I'm pretty sure it reaches the cat converter but on reflection it might not come as high as the door bottoms so maybe the deepest bits are only 7" or 8" but I've never stopped to get out and look and I don't keep a car long enough to worry about water splash or submersion causing corrosion.
I recall my Dad back in the 50's driving his 1936 Morris 8 through deep water in 1st gear and slipping the clutch to keep the revs up to avoid water going in the zorst pipe. There were gaps in the wooden floorboards and no carpet, just a small piece of rubber mat, so when going quickly through an isolated puddle the water would sometimes squirt up one's trouser leg. Corrosion wasn't an issue as it had a substantial 'proper' chassis.

When I see videos of people driving through floods I often wonder what it does to the wheel bearings.
Years ago I had a number of small boats and I often encountered problems with the trailer bearings
as they were submerged during launching.
The bearings were so called "sealed" bearings but still had issues.
I used to reverse my trailer down a slipway into the sea water to launch my dinghy and read in one of the boating magazines that it was important not to do it immediately after driving because the sudden cooling of the hubs could still cause water to be sucked into sealed bearings. I'm not sure how valid was that advice since the bearings shouldn't get particularly hot anyway.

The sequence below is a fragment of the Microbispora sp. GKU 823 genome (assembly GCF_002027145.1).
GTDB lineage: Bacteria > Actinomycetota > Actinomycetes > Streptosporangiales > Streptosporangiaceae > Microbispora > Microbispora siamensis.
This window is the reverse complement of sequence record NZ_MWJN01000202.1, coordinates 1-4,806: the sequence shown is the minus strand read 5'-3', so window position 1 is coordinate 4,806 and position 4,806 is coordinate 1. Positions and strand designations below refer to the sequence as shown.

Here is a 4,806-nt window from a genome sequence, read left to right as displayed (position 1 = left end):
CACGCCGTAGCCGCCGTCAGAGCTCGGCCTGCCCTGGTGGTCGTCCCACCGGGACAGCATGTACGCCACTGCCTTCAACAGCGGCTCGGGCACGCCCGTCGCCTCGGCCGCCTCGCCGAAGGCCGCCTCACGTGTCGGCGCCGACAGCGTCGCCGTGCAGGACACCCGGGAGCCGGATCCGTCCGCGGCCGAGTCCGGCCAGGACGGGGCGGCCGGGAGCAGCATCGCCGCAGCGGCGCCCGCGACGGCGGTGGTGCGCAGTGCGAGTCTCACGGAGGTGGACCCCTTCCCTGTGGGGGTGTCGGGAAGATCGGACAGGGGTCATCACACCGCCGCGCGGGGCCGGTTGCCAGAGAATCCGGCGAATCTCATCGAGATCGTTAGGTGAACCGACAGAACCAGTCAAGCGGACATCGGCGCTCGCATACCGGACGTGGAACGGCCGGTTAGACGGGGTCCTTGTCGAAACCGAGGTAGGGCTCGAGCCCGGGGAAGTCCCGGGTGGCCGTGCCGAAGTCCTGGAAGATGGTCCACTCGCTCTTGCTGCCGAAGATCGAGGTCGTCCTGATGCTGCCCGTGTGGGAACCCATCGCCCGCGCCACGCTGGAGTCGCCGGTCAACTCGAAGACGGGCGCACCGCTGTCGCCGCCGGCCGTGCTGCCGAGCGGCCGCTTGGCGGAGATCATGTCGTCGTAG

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Oct 27, 2015
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Modern cars have 'close couple catalysers', directly after the exhaust manifold. They're usually in the downpipe from the exhaust manifold to the rest of the exhaust.
 
Jul 25, 2017
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I wouldnā€™t think it would be too much of a problem, would have thought it would have been part of endurance testing by the base vehicle manufacturers. Certainly on cars during pave testing( cobblestone surface to replicate rough terrain) they were put through water troughs every few laps or so to help cool down the shock absorbers as they were being subjected to far more abuse than would be seen on road

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Nanniemate

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Oct 1, 2019
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Still dropping clangers and making it up as I go along